Preliminary data from Nasa’s lunar Crater Observation and Sensing Satellite (LCROSS) has confirmed the presence of water in a permanently shadowed lunar crater.

The LCROSS and the upper stage of the lunar reconnaissance orbiter (LRO) made twin impacts in the Cabeus crater in October 2009 to create a plume of material from the bottom of a crater, with the aim of uncovering the presence of water.

Nasa’s chief lunar scientist in Washington, Michael Wargo, said that the moon harboured many secrets, and LCROSS had added a new layer to our understanding of it.

A huge amount of data has been analysed since the impacts, with particular focus on LCROSS’s spectrometers, which will provide the most definitive information about the presence of water.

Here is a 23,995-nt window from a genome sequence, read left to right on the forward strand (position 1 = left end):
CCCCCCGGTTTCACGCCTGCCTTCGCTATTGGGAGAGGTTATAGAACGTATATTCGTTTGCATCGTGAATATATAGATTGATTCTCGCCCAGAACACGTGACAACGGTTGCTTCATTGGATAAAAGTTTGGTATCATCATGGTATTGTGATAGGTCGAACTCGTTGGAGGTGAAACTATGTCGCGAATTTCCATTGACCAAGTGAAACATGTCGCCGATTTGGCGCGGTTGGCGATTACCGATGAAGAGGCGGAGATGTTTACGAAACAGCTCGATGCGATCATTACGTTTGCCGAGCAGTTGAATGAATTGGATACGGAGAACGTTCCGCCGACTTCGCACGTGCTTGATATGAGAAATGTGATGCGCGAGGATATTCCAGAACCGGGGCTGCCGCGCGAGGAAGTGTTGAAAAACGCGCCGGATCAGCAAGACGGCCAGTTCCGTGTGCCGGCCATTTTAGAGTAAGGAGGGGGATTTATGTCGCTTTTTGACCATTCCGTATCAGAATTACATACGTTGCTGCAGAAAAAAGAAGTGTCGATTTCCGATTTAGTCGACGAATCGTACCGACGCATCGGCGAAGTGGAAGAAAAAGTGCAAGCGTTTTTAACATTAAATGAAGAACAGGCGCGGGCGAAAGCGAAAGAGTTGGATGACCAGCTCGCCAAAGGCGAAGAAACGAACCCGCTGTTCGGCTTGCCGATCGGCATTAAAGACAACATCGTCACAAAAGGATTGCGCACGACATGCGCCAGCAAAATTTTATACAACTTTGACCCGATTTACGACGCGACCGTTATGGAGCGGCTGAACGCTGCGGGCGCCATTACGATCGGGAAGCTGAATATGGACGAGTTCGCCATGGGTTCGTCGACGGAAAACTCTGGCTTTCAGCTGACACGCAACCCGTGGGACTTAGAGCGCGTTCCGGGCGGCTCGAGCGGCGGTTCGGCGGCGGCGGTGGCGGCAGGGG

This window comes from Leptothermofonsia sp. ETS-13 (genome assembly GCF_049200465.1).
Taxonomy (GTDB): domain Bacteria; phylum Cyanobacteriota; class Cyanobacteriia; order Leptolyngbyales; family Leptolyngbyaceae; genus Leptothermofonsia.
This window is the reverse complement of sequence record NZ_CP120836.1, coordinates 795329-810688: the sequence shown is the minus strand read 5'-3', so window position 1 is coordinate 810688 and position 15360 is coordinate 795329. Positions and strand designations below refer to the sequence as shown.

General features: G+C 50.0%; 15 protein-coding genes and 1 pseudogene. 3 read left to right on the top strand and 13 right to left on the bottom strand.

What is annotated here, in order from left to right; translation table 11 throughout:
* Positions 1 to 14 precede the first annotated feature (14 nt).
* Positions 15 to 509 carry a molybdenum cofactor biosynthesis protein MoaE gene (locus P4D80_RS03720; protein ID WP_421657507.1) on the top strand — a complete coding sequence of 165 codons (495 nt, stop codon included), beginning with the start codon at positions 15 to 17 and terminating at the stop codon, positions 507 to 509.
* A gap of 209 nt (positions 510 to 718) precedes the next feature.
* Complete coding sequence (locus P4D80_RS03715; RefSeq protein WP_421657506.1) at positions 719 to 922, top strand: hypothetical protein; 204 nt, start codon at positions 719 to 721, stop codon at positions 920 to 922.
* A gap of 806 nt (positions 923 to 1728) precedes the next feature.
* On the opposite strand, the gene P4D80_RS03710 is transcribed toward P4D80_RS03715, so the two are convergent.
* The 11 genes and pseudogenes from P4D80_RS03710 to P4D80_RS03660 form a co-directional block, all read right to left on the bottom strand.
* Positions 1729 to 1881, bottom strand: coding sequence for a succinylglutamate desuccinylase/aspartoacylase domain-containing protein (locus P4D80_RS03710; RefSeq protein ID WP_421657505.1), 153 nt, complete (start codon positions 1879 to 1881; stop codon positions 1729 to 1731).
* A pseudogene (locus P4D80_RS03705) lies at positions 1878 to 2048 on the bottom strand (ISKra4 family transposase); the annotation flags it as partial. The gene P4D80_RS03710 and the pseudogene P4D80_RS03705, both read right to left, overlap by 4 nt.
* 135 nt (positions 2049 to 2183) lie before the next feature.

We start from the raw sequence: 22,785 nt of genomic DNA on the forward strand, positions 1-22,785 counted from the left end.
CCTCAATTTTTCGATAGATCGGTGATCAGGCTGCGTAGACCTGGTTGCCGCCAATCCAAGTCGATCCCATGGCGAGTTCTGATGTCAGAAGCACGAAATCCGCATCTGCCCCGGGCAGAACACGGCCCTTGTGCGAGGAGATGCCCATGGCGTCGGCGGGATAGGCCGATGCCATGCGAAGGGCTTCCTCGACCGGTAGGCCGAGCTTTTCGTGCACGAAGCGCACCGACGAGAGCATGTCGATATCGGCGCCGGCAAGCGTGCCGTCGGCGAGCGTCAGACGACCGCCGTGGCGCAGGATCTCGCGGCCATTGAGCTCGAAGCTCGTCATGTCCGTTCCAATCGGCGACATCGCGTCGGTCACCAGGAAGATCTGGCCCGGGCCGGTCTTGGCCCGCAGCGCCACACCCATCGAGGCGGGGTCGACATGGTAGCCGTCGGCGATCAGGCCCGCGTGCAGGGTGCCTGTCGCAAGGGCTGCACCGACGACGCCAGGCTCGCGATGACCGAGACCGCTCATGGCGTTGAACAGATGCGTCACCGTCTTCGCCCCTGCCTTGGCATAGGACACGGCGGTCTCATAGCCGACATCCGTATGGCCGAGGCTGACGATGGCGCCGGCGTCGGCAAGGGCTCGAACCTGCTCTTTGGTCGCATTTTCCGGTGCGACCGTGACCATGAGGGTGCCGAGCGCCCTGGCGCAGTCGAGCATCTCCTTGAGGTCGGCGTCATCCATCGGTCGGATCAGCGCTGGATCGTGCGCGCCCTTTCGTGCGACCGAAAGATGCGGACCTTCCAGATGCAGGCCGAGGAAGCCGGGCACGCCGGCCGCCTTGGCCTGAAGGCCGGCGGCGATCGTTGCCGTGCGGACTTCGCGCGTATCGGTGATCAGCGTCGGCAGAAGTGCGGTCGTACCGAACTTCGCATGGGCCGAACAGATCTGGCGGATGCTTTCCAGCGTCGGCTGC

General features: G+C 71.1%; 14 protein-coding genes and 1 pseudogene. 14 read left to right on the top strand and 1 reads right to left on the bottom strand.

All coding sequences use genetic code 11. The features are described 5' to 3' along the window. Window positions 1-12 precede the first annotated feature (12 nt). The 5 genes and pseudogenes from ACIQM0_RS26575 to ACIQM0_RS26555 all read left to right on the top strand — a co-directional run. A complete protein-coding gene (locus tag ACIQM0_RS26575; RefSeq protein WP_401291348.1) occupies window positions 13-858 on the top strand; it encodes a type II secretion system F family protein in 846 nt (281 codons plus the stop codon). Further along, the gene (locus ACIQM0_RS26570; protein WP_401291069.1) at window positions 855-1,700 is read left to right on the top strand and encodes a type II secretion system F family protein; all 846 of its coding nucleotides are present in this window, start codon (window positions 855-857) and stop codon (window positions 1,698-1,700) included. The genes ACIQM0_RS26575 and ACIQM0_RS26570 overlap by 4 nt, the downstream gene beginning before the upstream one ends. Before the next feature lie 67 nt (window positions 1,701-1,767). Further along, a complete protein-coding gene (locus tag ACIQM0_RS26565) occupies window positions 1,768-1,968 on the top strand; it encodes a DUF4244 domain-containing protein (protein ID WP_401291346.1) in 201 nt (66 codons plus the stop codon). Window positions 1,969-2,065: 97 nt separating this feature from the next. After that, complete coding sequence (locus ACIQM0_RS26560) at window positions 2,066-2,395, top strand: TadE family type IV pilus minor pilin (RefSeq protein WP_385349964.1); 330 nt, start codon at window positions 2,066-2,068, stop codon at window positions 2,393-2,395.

A spectrometer helps identify the composition of materials by examining the light they emit or absorb.

The satellite has a payload of two near-infrared spectrometers, a visible-light spectrometer, two mid-infrared cameras, two near-infrared cameras, a visible camera and a visible radiometer.

The known near-infrared spectral signatures of water and other materials was compared to the impact spectra the LCROSS near infrared spectrometer collected.

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Nasa’s Ames Research Center LCROSS project scientist and principal investigator Anthony Colaprete said that they were able to match the spectra from LCROSS data only when we inserted the spectra for water.

Data from the other LCROSS instruments is being analysed for additional clues about the state and distribution of material at the impact site.

LCROSS was launched in June 2009 as a companion mission to the LRO, which still continues to pass over the site for additional insight into the mechanics of the impact and its resulting craters.